Text by P. Stein, 2005 as cited above.

    1 Quoted in F. Cachin et al.,, Galeries Nationales du Grand Palais, Paris - Philadelphia Museum of Art, `Cézanne`, 1995, p.240, under no.81.
    2 See e.g. ibid., pp.292-3, no.111.
    3 The cast survives today in Cezanne's studio at Les Lauves and is illustrated in Chappuis, 1973, op.cit., I, p.228, fig.117.
    4 See F. Cachin, 1995, op.cit., pp.388-96, nos 161-5, and p.396 notes 11 and 31, and Chappuis, 1973, I, pp.227 ff., nos 980 bis-990. For two sketches in oil, see J. Rewald, 'The Paintings of Paul Cezanne: A Catalogue Raisonne`, New York, 1996, I, pp. 472-3, nos 783-4.
    5 The names François Duquesnoy (1594-1643) and Nicolas Coustou (1658-1733) have also been put forward. See F. Cachin, 1995, op.cit., pp.389, 396 notes 9 and 10.
    6 F. Cachin, 1995, op.cit., pp.388-93, no.161.
    7 Ibid., p.396 note 20 gives the height of the plaster as 46 cm.


  • Bibliography

    • Stein 2005 89 bibliographic details
  • Location

    Not on display (French Imp XIXc)

  • Exhibition history

    Exhibited 1965, Arts Council Gallery, NACF exhibition, 'Sixty Years of Patronage' 1978 Oct-Dec, Tubingen, Kunsthalle, 'Cézanne's Drawings', no.179 1984, BM, 'Master Drawings & Watercolours', no.147 1988/9 Dec-Jan, London, Sotheby's, 'Monet to Freud', no.56 1991 Sep-Nov, Bristol Art Gallery, 'Primacy of Drawings', no.18 1991 Nov-Dec, Stoke on Trent Art Gallery, 'Primacy of Drawings', no.18 1992 Jan-Feb, Sheffield, Graves Art Gallery, 'Primacy of Drawings', no.18 1995/6 Sep-Jan, Paris, Grand Palais, 'Cézanne' no.163 1996 Feb-April, London, Tate Gallery, 'Cézanne' no.163 1996 May-Aug, Philadelphia Museum, USA, 'Cézanne', no. 1997/8 Oct-Jan, Stockholm, Nationalmuseum, 'Cézanne', no. 1998/9 Nov-Feb, Sydney, Art Gallery of NSW, 'The Classic Cézanne' 2003/4 Oct-Jan, London, Hayward, Saved!100 Years of the NACF, no.48 2005/6 Nov-Jan, New York, Met Mus of Art, Clouet to Seurat/BM, no. 89 2006 June-Oct, BM, Clouet to Seurat/BM, no. 89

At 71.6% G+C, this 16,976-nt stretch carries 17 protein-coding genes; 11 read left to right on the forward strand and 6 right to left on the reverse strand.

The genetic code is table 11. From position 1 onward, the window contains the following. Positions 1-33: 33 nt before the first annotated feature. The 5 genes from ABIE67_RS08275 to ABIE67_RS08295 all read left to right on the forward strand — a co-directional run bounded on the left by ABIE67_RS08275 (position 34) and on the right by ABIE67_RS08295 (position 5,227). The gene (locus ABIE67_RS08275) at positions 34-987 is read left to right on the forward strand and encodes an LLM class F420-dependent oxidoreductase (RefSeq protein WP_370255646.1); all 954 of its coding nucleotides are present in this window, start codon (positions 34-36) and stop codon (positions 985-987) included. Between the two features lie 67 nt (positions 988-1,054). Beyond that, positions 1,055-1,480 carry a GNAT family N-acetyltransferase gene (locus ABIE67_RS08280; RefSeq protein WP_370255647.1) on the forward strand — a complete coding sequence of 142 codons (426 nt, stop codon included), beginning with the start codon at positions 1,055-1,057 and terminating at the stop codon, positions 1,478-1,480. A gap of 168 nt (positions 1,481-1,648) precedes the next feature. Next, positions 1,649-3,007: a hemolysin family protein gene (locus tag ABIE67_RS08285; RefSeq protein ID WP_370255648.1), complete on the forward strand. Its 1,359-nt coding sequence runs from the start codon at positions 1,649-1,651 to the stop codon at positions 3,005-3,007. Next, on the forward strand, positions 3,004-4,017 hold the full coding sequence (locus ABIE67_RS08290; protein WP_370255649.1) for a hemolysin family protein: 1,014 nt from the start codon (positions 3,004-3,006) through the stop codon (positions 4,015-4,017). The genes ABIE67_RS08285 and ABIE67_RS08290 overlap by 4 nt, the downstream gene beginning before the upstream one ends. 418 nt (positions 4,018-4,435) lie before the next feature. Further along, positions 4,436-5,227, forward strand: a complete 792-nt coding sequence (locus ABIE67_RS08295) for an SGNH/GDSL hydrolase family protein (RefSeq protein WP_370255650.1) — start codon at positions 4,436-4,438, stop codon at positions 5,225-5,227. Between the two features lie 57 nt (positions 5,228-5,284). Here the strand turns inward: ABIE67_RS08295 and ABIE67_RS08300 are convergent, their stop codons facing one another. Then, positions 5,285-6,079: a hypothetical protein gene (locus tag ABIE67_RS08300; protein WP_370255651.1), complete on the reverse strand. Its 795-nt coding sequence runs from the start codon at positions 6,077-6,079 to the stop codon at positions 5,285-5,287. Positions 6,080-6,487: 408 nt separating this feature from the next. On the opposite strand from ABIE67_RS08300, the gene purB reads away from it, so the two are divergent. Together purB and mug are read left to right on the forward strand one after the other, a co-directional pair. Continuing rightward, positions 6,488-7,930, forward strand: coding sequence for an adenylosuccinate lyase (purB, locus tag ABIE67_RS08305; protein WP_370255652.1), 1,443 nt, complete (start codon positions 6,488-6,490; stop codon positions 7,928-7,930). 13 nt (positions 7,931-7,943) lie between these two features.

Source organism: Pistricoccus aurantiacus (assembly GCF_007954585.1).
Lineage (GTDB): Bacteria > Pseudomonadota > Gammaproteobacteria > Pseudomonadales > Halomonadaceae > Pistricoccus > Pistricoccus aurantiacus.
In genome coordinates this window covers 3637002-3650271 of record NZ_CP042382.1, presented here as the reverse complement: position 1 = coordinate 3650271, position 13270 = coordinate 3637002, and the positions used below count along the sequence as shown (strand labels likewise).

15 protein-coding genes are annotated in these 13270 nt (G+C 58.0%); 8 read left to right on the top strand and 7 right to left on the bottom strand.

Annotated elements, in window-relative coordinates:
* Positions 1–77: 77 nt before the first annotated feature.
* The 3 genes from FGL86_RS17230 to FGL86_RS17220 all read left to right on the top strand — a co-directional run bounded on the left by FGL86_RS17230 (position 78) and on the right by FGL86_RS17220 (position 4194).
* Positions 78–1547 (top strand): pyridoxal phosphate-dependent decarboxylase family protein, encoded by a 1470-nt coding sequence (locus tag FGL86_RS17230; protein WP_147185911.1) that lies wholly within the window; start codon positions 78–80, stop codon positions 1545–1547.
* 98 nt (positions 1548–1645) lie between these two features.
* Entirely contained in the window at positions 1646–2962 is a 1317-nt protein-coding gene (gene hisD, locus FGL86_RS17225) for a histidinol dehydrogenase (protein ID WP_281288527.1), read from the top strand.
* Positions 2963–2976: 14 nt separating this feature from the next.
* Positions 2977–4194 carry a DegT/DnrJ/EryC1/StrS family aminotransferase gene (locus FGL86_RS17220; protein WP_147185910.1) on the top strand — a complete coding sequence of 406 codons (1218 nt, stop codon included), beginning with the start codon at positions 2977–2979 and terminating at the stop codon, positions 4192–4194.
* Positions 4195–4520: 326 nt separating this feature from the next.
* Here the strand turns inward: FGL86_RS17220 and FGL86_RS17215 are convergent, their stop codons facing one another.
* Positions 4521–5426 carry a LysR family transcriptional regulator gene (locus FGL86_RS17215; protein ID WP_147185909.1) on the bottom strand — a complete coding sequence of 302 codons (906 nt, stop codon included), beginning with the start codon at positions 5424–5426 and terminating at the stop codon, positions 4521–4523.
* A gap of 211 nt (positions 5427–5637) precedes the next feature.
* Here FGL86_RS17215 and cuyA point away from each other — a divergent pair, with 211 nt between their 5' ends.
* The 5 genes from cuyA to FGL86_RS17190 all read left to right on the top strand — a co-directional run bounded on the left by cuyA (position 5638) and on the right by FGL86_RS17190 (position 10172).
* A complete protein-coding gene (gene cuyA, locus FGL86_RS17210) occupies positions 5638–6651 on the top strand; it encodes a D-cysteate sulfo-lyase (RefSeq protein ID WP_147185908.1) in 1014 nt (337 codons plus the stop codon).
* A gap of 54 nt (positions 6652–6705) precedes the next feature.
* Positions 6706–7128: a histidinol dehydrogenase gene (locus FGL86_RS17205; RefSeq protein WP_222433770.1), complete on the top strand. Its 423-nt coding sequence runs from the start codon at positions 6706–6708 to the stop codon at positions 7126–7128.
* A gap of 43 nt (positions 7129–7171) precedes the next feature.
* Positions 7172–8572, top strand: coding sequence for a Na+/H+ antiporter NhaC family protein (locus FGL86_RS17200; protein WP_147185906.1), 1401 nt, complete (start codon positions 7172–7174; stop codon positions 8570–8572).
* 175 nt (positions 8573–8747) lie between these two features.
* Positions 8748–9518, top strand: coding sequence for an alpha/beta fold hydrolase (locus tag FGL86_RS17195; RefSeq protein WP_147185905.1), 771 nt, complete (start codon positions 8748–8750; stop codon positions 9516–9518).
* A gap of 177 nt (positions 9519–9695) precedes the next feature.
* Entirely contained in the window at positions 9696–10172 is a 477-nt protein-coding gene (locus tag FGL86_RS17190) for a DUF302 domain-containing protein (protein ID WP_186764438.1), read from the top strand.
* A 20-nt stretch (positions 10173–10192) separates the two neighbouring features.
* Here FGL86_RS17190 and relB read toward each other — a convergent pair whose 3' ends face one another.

2016 3 Sep - 6 Nov, Poole Museum, 'Lines of thought: Drawing from Michelangelo to now', no. 31
    2017 1 Jan - 25 Feb, The Brynmor Jones Library Art Gallery, University of Hull, 'Lines of thought: Drawing from Michelangelo to now', no. 31
    2017 12 Mar - 5 May, Ulster Museum, Belfast, 'Lines of thought: Drawing from Michelangelo to now', no. 31
    2017 May - Sep, New Mexico Museum of Art, Santa Fe, 'Lines of thought: Drawing from Michelangelo to now', no. 31
    2017-2018 Oct - Jan, RISD Museum, Rhode Island School of Design, Providence, 'Lines of thought: Drawing from Michelangelo to now', no. 31

  • Subjects

  • Acquisition name

  • Acquisition date


  • Acquisition notes

    Acquired by the NACF from Reid & Lefevre for £120 for presentation to the BM. We are grateful to the Lefevre gallery for granting us permission to consult their archive, and to Emma at Tate Archive for looking through the uncatalogued papers and finding two records of Reid & Lefevre's purchase of the drawing (described as 'L'Amour en platre') from Halvorsen in 1935 (see email of March 2016 in dossier).

  • Department

    Prints & Drawings

  • Registration number


Study from a plaster cast of a statuette of Cupid ascribed to Pierre Puget.  c.1890 Graphite


Study from a plaster cast of a statuette of Cupid ascribed to Pierre Puget. c.1890 Graphite